Last fall Sophia Popov missed out on securing LPGA status at Q-Series by a single shot. When the COVID-19 pandemic hit and qualifying school was canceled for 2020, Popov's time on the Symetra Tour doubled to at least two years.
And yet, by a stroke of good luck and plenty of grit, she took advantage of every opportunity that was open to her - no matter how small - and played her way into a three-stroke lead in the year's first major championship. How does a player go from winning a Cactus Tour event at Troon North in Scottsdale, Arizona, in May to leading the field by three at Royal Troon in Scotland three months later?
"Maybe this is the way it should have played out," Popov said of her unusual journey to the top of the leaderboard at the AIG Women's British Open.
Popov, 28, hit driver off the deck on the fourth hole to set up an eagle putt that set the tone for a bogey-free 4-under 67. Only three players are under par after three rounds at Troon. Popov sits at 4 under while Minjee Lee, among the best players on the LPGA without a major title, stands a 1 under alongside Jasmine Suwannapura.
Lindsey Weaver, who is using a pull cart for a fourth week in a row, joins Caroline Masson and Austin Ernst in a share of fourth.
The only player in the top 10 who has won a major is former No. 1 Lydia Ko. She trails by six.
Back to Popov, who came into the week ranked No. 304 in the Rolex Rankings, and her wild ride to the top. After winning three times on the Cactus Tour during the LPGA's five-month break, Popov returned to the tour at the Inverness Club in July - as a caddie.
While players can use a pull cart on the LPGA for the rest of the year, caddies cannot. Popov carried van Dam's staff bag around Inverness, soaking up everything she could from one of the longest players in the game with the sweetest swing. Popov particularly fed off of van Dam's positive energy.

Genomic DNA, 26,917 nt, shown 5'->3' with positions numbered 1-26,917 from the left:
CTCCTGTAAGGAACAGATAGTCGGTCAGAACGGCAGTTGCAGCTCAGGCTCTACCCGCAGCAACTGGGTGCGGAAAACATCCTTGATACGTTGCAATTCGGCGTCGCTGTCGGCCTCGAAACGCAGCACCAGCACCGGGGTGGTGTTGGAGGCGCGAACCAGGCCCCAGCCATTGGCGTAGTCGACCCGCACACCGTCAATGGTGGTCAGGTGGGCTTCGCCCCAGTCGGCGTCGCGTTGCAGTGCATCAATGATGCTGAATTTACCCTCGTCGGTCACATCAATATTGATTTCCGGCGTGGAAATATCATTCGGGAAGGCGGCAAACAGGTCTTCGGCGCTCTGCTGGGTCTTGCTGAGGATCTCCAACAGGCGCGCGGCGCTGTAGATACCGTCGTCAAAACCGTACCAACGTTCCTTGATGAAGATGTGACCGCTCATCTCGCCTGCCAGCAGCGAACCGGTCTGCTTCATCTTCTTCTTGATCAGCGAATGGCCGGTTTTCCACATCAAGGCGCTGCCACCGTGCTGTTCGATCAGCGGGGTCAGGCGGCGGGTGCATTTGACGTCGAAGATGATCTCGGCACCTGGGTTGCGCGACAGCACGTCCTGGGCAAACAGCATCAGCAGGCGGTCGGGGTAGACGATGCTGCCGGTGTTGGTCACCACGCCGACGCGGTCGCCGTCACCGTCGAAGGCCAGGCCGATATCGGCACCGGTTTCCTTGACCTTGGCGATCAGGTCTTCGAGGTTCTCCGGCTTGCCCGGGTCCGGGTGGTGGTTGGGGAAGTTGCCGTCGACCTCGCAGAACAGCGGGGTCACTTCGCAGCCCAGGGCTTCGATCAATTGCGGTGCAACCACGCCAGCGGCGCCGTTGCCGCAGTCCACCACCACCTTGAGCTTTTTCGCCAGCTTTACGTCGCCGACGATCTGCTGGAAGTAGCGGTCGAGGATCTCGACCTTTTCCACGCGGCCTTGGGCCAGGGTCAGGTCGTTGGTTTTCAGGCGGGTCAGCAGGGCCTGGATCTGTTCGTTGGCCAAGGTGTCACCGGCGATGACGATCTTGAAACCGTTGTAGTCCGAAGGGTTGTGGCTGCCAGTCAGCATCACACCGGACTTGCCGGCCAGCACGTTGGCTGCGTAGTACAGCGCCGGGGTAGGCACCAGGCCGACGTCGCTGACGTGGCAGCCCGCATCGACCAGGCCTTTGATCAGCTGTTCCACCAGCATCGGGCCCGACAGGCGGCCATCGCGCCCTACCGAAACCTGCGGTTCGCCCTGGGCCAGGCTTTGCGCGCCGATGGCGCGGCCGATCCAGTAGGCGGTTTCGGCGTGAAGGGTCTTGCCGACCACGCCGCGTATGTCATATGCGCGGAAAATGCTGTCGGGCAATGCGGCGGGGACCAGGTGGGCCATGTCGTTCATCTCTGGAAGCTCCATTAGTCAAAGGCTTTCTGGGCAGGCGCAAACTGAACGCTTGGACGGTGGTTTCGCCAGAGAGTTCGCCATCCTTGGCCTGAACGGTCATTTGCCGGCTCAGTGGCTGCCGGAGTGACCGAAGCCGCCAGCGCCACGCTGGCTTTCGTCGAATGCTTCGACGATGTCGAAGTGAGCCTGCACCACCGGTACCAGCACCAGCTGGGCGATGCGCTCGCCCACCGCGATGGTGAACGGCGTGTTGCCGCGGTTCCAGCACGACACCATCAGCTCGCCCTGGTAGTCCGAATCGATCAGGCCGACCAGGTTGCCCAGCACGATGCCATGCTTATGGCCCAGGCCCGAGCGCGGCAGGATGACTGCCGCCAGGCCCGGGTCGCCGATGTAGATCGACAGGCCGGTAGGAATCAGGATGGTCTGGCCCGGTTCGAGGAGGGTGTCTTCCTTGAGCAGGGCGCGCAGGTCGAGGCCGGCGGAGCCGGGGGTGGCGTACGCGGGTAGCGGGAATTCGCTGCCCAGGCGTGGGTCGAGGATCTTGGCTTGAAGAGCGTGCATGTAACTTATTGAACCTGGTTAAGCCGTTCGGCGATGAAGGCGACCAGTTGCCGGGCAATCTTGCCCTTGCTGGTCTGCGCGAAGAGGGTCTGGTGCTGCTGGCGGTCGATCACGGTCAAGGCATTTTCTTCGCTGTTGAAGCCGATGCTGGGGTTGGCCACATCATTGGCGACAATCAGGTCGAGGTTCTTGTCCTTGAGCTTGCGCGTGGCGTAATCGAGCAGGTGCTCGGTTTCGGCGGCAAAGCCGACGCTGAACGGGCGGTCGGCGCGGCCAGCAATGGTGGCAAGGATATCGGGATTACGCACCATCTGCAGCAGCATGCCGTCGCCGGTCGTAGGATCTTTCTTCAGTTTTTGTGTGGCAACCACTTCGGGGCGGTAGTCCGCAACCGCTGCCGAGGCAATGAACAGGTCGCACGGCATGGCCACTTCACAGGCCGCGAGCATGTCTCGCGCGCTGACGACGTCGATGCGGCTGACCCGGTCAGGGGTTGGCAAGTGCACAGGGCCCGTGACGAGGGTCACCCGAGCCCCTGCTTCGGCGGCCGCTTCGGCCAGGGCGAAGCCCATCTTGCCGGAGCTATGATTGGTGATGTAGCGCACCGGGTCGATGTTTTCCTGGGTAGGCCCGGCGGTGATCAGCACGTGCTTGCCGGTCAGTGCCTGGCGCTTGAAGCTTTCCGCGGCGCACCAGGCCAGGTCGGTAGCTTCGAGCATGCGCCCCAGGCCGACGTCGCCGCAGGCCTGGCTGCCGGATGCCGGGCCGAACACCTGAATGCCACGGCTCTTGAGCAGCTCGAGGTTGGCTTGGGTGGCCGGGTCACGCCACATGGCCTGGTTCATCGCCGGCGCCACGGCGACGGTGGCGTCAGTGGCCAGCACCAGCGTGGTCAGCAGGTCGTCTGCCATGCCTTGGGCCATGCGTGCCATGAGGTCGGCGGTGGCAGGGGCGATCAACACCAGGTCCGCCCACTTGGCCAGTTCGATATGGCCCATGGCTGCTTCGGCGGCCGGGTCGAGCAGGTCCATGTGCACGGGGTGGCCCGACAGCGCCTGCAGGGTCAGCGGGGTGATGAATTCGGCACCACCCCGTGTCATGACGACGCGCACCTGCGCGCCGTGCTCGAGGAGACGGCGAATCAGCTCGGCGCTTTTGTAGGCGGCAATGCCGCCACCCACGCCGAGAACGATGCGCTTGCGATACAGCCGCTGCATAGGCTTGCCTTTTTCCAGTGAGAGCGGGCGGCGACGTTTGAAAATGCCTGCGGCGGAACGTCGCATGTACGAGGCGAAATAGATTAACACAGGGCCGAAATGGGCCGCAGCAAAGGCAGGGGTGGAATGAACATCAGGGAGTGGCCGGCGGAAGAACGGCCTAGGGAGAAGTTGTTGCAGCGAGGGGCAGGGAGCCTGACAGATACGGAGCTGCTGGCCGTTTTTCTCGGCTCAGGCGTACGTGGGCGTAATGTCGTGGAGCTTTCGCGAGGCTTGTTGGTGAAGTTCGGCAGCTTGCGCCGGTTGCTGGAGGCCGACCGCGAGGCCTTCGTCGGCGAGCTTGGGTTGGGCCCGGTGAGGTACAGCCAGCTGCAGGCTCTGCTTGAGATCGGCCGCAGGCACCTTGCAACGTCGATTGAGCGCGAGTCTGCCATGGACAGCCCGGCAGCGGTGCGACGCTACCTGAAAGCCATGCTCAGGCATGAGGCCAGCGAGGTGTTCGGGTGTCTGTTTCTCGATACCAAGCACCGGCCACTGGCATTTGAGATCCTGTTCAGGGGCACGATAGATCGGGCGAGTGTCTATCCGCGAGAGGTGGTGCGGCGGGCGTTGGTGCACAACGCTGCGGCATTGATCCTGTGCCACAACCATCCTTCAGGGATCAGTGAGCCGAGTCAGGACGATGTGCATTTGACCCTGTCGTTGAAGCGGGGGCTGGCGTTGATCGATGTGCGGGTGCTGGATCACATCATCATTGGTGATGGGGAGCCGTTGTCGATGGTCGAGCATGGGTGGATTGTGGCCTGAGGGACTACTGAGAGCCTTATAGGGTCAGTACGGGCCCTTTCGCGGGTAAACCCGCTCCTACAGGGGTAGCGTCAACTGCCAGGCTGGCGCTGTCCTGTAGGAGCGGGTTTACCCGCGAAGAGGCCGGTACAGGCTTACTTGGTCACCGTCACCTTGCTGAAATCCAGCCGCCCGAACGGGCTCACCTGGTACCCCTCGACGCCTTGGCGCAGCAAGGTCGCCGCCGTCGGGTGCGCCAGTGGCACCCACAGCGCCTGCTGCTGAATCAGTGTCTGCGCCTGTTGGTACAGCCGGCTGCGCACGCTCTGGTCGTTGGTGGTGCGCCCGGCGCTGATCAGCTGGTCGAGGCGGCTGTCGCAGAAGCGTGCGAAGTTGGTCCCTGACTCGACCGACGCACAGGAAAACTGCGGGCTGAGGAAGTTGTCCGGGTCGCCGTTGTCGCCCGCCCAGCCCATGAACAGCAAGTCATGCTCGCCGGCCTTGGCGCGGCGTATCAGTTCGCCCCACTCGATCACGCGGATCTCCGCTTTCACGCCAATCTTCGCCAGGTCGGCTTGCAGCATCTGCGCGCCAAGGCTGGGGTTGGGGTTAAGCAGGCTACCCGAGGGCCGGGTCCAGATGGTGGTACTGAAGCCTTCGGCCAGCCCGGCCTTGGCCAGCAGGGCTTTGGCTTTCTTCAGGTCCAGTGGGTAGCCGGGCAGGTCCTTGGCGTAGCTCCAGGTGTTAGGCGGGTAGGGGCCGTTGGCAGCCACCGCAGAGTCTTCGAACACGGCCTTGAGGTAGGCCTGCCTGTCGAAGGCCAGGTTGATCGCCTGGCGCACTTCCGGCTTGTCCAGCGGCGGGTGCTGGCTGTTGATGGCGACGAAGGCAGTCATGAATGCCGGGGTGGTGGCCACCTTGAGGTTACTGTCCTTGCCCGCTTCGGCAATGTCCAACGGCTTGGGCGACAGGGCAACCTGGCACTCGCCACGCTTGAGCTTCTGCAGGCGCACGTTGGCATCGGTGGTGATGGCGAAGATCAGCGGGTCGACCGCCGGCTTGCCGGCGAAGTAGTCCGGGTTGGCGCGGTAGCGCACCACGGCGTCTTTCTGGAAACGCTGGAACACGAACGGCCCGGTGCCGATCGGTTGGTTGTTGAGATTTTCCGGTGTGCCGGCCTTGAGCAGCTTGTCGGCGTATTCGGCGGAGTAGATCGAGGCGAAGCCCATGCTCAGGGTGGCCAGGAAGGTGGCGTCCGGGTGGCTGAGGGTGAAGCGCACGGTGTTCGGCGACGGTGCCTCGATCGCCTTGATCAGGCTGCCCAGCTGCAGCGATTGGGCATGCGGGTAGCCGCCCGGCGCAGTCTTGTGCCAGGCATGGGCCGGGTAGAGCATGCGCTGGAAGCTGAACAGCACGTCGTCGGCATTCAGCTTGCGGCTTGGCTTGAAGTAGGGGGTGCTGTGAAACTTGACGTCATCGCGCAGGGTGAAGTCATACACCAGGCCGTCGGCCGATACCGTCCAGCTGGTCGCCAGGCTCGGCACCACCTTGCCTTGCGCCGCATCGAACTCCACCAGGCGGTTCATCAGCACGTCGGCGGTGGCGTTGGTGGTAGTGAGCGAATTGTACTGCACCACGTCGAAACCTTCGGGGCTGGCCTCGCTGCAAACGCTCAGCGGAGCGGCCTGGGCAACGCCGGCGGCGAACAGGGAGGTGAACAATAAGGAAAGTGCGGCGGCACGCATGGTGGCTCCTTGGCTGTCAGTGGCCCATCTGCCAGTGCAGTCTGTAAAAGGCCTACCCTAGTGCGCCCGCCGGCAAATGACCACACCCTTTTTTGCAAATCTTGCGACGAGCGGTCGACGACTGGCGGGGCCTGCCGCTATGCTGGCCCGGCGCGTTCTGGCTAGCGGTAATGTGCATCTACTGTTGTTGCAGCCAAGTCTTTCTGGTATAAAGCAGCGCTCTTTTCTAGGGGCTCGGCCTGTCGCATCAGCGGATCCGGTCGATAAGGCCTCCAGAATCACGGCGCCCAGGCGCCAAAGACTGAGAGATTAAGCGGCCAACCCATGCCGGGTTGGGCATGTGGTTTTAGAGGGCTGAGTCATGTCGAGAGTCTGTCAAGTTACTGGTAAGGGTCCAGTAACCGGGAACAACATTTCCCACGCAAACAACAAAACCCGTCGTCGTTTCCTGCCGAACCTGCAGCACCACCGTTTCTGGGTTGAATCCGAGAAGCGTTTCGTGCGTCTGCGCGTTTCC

The next week, the two best friends shared Popov's pull cart at the Marathon Classic as they were in opposite waves. Because so many international LPGA players decided not to come to Toledo, the tour filled the field with Symetra Tour players. That's how Popov got in.
She tied for ninth that week to play her way into her second Women's British Open. That stint looping for van Dam helped to change her perspective.
After the Marathon, Popov, who played college golf at USC, flew back to Phoenix to compete on the Symetra Tour where she came in second. She arrived in Scotland on Tuesday and played her first practice round at Royal Troon on Wednesday. This week she has boyfriend, Maximilian Mehles, on the bag. Mehles graduated from Kentucky in May and planned to turn professional before the pandemic hit. The pair met on the German National team.
To help keep the nerves to a minimum for the next 24 hours, Popov said she'll keep her phone on airplane mode and stay off of social media.
"Please, no one text me," she said, laughing.
Typically fast-paced about everything, Popov hopes to take things slowly the rest of the day and tomorrow. She has long thought she had the game for this type of stage, it's the space between the ears that needed the most work.
"Honestly, I have plenty of mental games that I do on the golf course," said Popov, "and a lot of them include staying quiet and no negative talk, whether it's out loud or not."
Weaver looked like she needed someone to talk to - to celebrate with - after she holed-out a spectacular shot for par from the hay on the 12th hole. Because she usually takes local caddies on the LPGA and those aren't allowed this year due to COVID-19 protocols, Weaver decided she'd go solo for this opening stretch of tournaments.
"Usually I kind of have almost a stranger there with me normally," she said, "so it's just me by myself. It's fine. I kind of like it."
Lindsey Weaver prepares to plays her third shot on the second hole at Royal Troon. (Photo: R&A via Getty Images)
Weaver's fiancé, Zach Wright, is staying with her parents this week in Ohio while he competes on the Korn Ferry Tour. He tries to keep up with her rounds on YouTube on the 45-minute commute to the course. The couple bought a house in Dallas during the break, though the pandemic created quite the hurdle.
"Less than 24 hours before we were supposed to close on our house, they were like, 'Yeah, you guys can't close on your house because you both are unemployed,' " said Weaver.
Because neither could prove when they'd be starting work again on their respective tours, Weaver's dad had to co-sign on the house. Weaver said a big reason they chose Dallas is because the job market is so great for her degree in finance, and it wasn't long ago that the Arizona grad thought she might quit professional golf.
"But yeah, I'm not doing that," she said of going to a 9-to-5 desk job.
Judging by this week, she won't be anytime soon.
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